Every organization migrating to a new CRM needs to make decisions around data migration. The central question is, how much legacy data should get moved to the new system? Easy peasy, right? Not exactly. Discussions of data migration can get difficult and even emotionally charged. Users can be possessive or territorial about their data. But migrating everything is not always a good idea. Oh yeah, and there are migration costs to consider.
Let’s get real
A rational approach is being realistic about the quality and relevance of data in the legacy system. Records that have been properly maintained and are critical to CRM objectives should move over. That’s a no-brainer. Records containing suspect data that weren’t updated or managed properly don’t belong in a new CRM system. Unwrapping a fresh new CRM only to discover the same old crap data is a great way to kill user adoption. If you’re worried about losing something, keep the old data in an archival state on the outside chance someone needs it.
Ready to exercise?
How can an organization make rational decisions about what data to migrate? A simple exercise is assigning values to the various CRM record types based on quality and relevance. Grab a pen and paper or have some fun with Excel. Create a table with three columns. Put all the different CRM entities in the first column. Then create columns for quality and relevance. Rate each record type 1-10 based on how critical they are to your CRM goals and how trustworthy they are. Here’s an example:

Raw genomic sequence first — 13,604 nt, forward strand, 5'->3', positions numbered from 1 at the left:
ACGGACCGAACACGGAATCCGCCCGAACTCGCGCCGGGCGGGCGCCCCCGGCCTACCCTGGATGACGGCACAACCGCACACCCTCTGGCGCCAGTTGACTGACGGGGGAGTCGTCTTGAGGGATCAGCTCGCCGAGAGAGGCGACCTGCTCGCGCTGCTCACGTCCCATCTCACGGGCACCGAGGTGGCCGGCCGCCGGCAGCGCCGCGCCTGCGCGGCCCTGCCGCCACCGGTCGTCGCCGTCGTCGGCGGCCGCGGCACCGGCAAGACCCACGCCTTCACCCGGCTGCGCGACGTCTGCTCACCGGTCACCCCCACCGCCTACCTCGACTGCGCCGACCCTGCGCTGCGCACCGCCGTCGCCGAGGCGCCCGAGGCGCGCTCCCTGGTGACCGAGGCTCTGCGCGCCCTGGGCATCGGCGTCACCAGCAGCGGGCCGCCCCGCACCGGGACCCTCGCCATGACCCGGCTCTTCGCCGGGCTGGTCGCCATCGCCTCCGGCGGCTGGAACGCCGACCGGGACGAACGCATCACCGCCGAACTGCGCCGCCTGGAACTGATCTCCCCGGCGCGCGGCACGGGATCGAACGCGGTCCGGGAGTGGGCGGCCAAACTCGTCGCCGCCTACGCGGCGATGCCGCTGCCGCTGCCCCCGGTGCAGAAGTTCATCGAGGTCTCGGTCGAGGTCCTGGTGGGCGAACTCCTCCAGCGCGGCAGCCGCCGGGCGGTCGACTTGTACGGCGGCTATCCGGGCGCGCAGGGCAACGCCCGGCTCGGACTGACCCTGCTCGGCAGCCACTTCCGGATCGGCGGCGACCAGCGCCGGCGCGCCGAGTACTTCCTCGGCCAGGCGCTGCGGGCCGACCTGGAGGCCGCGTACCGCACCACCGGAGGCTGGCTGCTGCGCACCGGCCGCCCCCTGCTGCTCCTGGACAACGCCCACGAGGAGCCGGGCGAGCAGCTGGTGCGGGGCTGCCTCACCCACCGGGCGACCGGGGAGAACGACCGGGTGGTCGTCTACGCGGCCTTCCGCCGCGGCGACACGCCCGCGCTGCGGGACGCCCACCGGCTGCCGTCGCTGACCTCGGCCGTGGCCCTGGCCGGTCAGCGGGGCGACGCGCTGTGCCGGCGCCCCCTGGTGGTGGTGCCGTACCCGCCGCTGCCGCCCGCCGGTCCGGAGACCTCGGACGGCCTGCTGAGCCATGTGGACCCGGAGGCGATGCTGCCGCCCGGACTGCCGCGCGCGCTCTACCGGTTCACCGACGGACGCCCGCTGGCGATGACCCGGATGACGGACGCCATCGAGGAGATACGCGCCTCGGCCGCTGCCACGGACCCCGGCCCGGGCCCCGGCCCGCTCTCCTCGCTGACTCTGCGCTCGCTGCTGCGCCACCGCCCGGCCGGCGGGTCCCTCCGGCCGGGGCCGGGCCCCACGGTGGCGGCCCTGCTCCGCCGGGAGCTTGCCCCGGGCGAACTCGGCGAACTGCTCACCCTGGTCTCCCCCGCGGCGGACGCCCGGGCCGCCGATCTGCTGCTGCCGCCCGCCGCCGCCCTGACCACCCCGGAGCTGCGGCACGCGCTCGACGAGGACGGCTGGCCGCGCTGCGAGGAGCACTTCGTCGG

Draw a quadrant matrix on paper or perform a little Excel magic. You get a matrix that informs the discussion of what is worth migrating to the new system.
The records in the upper right quadrant are our no-brainers–clean and relevant. The records in the lower left quadrant aren’t worth much. As to the other two quadrants–well, those are judgment calls.
Like going down the rabbit hole?
If you want to get extremely granular, you could run this type of analysis on a field-by-field basis on a single record. For instance, Lead records may be a must and pretty clean. Just fields for Lead Source and Personal Email are inconsistent and you have to make a decision about those. You can use this same approach.
This matrix is just one approach to making the tough decisions around data migration. For more ideas, give us a call or click the button below, and one of our consultants will help.
By Mark Abes, Vice President, Dyn365Pros, Microsoft Dynamics 365 partner, San Diego, Orange County, Los Angeles, Southern California.